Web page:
I picked up Marko Kloos’ military sci-fi Frontlines series after the second book in the series was nominated for the Hugo in 2015, and I was immediately glad that I had.
The first book, Terms of Enlistment, is a classic rags-to-boot camp story in the veins of Heinlein’s Starship Troopers or Brad Torgersen’s The Chaplain’s War. Our protagonist escapes the bottom rung of a dystopian-leaning, near-future Earth and enters the morally ambiguous realm of colonial conflict.
In the second book, Lines of Departure, Kloos took everything that worked in the first one and then made it even better. This made Lines of Departure an example of the best that military sci-fi has to offer, with innovative plots twists that kept things interesting and serious themes that added a bit of gravity to the action scenes.
Ultimately, Marko Kloos decided to retract Lines of Departure from consideration due to the controversy surrounding the nominations that year. I thought that was sad (because the book deserved to be up for consideration on its own merits), but it was Kloos’ retraction that led to The Three-Body Problem making the final list and eventually winning, and I thought that was the best possible outcome for the 2015 Hugos.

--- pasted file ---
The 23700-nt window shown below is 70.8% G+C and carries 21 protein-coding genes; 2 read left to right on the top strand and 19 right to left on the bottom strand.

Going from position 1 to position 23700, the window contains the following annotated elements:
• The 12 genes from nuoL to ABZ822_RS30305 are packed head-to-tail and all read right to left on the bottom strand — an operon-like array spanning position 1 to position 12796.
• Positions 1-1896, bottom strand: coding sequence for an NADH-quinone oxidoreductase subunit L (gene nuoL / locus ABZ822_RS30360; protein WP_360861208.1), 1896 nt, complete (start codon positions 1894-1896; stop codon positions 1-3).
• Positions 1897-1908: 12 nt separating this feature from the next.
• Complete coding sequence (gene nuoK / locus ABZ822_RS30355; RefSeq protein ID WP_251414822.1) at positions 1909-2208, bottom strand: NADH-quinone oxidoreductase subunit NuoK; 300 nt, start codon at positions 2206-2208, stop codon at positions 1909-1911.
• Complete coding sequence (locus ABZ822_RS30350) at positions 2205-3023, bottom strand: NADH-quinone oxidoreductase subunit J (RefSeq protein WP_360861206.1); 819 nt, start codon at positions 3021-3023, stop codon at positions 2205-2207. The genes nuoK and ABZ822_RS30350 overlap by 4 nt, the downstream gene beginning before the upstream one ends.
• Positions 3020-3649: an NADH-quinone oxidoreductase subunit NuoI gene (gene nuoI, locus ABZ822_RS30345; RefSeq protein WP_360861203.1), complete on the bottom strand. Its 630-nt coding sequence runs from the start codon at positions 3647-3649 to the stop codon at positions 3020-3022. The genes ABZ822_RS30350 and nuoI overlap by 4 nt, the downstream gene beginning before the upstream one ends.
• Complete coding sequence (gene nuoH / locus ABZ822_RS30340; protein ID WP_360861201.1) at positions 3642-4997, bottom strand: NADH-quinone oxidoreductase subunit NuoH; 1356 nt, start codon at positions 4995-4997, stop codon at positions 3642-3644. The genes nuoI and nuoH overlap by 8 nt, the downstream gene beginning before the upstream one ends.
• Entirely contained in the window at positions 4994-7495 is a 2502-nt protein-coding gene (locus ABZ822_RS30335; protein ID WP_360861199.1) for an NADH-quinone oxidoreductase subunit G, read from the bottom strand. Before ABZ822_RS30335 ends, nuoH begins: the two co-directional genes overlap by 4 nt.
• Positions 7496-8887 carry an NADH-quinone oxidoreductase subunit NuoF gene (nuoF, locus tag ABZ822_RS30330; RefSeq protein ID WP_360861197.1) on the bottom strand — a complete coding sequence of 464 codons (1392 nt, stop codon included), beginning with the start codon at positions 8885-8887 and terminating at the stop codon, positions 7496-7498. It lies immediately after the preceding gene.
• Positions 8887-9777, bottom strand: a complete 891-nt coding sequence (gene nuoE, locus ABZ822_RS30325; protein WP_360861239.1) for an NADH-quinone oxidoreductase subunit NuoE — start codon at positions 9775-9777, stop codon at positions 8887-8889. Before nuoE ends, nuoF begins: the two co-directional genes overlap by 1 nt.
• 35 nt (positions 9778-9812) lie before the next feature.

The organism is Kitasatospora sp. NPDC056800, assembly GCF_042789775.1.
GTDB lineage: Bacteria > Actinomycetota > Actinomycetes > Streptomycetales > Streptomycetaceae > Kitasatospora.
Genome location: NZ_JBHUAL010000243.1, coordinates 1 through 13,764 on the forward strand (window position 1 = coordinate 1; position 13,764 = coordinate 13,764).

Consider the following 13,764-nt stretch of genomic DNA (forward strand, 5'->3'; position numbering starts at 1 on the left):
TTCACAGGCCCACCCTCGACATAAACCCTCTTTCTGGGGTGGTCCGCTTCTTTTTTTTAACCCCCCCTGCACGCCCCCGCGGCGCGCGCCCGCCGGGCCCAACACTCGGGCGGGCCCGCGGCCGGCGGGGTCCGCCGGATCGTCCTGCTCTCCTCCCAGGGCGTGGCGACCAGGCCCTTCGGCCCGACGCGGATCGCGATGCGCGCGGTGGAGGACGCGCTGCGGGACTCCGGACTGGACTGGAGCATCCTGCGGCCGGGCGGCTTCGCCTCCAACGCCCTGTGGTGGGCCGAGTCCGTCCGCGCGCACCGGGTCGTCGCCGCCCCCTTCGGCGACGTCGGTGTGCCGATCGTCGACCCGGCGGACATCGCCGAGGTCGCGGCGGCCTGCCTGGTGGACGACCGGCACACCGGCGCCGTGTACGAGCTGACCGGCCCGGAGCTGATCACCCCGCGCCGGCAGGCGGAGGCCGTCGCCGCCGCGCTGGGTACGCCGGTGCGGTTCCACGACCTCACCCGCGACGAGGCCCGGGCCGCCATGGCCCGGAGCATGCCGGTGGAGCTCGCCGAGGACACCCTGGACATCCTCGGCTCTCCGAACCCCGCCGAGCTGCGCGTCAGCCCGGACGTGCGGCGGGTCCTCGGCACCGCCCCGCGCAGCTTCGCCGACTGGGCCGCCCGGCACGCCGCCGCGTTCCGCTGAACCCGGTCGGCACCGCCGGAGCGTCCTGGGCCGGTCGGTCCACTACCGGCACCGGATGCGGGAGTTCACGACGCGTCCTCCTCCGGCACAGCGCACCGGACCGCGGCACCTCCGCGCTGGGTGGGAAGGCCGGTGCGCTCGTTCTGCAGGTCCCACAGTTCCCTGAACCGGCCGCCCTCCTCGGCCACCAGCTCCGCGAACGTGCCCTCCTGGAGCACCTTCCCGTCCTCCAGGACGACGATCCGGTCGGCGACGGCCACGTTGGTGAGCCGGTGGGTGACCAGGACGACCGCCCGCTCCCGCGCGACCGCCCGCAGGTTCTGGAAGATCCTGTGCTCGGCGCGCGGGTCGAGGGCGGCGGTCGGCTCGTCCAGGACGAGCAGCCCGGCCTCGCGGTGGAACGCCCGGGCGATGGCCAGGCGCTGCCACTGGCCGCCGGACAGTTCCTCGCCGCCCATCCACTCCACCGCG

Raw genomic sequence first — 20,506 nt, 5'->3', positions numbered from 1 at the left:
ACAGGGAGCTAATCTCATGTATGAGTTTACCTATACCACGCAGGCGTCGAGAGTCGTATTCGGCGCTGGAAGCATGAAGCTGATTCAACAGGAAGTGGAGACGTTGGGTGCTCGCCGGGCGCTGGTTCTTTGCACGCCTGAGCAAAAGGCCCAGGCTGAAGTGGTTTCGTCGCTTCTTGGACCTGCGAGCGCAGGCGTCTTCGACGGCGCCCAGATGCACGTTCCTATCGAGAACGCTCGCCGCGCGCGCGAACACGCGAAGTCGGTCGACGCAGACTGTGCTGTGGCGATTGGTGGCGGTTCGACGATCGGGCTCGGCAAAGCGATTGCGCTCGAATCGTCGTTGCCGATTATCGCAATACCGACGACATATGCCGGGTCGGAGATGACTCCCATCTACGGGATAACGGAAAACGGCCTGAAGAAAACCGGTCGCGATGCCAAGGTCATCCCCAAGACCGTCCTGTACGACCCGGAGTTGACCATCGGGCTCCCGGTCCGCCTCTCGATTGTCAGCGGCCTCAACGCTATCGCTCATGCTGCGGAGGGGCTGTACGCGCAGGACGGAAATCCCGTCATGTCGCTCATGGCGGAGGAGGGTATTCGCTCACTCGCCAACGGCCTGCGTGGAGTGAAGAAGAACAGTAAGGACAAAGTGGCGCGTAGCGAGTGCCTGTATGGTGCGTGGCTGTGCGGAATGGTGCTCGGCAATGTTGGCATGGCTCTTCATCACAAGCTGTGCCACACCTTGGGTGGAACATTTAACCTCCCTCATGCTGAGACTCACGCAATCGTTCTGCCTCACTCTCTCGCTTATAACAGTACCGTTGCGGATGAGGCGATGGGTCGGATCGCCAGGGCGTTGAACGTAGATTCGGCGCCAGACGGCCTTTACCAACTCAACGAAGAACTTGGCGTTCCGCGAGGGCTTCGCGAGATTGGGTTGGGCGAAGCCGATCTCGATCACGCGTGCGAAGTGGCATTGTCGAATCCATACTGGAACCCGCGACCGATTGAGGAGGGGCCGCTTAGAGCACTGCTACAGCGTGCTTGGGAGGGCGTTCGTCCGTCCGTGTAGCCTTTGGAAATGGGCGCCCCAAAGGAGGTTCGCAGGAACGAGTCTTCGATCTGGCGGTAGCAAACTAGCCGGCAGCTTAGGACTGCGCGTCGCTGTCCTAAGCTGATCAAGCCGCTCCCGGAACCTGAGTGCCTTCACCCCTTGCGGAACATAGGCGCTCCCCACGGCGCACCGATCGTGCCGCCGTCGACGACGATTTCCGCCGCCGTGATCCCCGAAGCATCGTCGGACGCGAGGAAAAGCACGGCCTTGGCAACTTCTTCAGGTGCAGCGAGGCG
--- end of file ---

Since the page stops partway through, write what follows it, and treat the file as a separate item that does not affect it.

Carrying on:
I liked the first two books so much that I immediately picked up Angles of Attack as well. It was very good, but it didn’t rise to the exceptional level of Lines of Departure. Instead, it was on the level of Terms of Enlistment: good, but not great. The action and competent prose was there, and the stakes are still high, but the philosophical problems of the second book were absent. Without those, there wasn’t much to set it apart from the crowd of military sci-fi books.
Don’t get me wrong, I’m really looking forward to picking up Chains of Command when it comes out in April. This is a great series for anyone who enjoys military sci-fi. But Angles of Attack doesn’t rise to the level of Hugo consideration in my books.